Articles

Published November 2011

Is Your Business Ready to Move into the Cloud?

By Leyland Brown

Cloud computing offers huge benefits to SMBs - and it's not as difficult or complex as some might think

While there has been much talk about cloud computing in large enterprises, the term is still newly associated with small and medium-sized businesses and remains a bit of a mystery to some.

A recent HP Canada-Angus Reid survey suggests that only 47% of small businesses are using cloud computing services, such as remote e-mail and messaging or remote security and data services.  The hesitation for some SMBs to adopt cloud computing could be the perception that it is confusing, but in reality it's not as difficult or complex as some might think.  You may actually be using it already: accessing the cloud can be as simple as using Hotmail, Gmail or Yahoo! Mail.

What is cloud computing?

Let's start with a simple definition of cloud computing.  At a high level, cloud computing can be defined as a model in which shared resources are provided over the Internet to multiple users. This could include IT infrastructure such as servers, software or storage. In all cases, the resources are fully managed by a provider - meaning the end-user only needs to only have a computing device and an Internet connection to access cloud-based resources, as opposed to traditional models that rely on locally installed hardware, software or server technology.

There are two main types of clouds: the private cloud and the public cloud.

The private cloud is a proprietary network or a data center that supplies hosted services to a limited number of people. A private cloud could exist within a company network, allowing only employees of a certain organization or division access the software or information stored within that cloud. In a public cloud, core resources such as a software or storage platform are shared among multiple users via the Internet.

For most small businesses, public cloud services provide the most cost effective solution because the resources are shared across multiple customers and tend to be highly standardized and automated.  Some have likened it to that of public utilities - instead of each household or business building and maintaining their own electrical generators and providing their own utilities, they contract out to a public utility company that provides for their needs.  Popular public cloud services include Salesforce.com, GoogleApps or Amazon EC2.

Is cloud computing right for my business?

Cloud computing has the power to help SMBs gain a competitive edge in the marketplace by addressing some of the most common pain points such as generating sales and top line revenue, managing cash flow and maintaining the flexibility to quickly adapt to changes in the business.

With cloud services, businesses reap the benefits of not having to deploy a physical infrastructure like information and email servers, storage systems or shrink-wrapped software. As a business owner, you are renting the service and pay a usage-based fee or monthly rate for delivery. This means less time and money is spent managing the technology because it becomes the responsibility of the cloud service provider - leaving more time and resources to focus on driving business.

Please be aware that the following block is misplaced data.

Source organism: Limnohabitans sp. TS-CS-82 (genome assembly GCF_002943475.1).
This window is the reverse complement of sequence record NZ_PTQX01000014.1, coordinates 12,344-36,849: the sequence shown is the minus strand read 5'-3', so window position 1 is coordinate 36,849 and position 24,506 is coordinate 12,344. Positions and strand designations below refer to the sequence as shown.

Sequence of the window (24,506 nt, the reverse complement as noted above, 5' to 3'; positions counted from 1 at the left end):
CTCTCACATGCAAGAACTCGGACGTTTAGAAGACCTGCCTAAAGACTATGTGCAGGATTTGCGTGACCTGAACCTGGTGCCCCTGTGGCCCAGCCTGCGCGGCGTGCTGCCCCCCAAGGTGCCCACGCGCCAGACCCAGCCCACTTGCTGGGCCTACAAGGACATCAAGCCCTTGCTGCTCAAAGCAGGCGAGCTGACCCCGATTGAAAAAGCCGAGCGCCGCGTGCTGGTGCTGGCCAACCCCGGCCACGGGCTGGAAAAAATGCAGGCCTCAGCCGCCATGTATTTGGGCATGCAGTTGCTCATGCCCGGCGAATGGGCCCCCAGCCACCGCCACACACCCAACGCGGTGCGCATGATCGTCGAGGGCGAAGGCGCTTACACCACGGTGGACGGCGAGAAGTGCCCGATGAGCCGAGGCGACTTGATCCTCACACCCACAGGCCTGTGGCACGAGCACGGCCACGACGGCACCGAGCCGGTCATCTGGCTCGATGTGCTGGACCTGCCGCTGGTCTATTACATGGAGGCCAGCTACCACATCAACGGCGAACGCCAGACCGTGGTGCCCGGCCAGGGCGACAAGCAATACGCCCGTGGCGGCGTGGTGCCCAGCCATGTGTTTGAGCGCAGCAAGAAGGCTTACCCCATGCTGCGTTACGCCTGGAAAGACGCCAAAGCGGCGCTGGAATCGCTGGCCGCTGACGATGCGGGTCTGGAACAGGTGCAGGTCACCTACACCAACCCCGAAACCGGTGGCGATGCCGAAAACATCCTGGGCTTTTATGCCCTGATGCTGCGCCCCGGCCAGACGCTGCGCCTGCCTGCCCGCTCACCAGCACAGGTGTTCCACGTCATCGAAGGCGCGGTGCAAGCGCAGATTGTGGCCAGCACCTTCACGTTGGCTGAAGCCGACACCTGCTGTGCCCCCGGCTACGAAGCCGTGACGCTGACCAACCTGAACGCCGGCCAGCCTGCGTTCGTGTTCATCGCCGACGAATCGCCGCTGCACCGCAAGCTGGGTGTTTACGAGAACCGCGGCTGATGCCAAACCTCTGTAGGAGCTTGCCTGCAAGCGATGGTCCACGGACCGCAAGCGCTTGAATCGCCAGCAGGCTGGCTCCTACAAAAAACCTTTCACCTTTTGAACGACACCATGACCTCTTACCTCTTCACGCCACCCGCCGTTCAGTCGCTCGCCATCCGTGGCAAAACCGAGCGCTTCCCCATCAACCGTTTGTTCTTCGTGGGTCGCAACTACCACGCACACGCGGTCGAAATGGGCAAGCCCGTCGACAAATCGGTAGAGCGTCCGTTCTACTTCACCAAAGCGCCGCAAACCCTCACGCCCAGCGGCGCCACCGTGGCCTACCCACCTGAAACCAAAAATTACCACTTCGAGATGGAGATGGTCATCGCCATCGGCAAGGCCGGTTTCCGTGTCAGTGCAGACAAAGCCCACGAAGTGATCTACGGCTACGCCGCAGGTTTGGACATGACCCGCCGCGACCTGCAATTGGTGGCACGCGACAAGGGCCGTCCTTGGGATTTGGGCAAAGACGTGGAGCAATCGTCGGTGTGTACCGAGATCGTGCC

When it comes to flexibility, a cloud computing model is also ideally positioned to help organizations increase productivity by ensuring information is available when, where and how it's needed.    With an Internet connection, employees can access cloud-based services or software using many types of technology, such as a desktop, notebook, a tablet PC or even a smart phone, making it easier for users to gain access to information and programs anytime, anywhere.  This flexibility means easier manageability, enhanced security and accelerated ROI.

Cloud computing also makes it possible for businesses to access enterprise-grade software and IT resources that may be otherwise unattainable because they are too expensive or complex to deploy locally.  For example, instead of physically installing the latest inventory or point of sale software on each individual computing device, acquiring new hardware infrastructure to store the information and maintaining software updates over the long-run, a cloud-based application allows an organization to access many of the same functionalities without the up-front investment . In most cases software delivered via the cloud is automatically updated and maintained by the provider and utilizes the provider's infrastructure.  Security for the data stored in the cloud is also maintained by the provider.  And because it is a shared model, the costs associated with the service are split among multiple organizations.

Cloud computing is a staple for many enterprise-level businesses, but as you can see, there are many compelling reasons why it is a great option for small and medium-sized businesses as well. Is your business ready to move into the cloud?

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Categories: technology, Internet

Author Info

Leyland Brown is Vice-President and General Manager of the Personal Systems Group at HP Canada.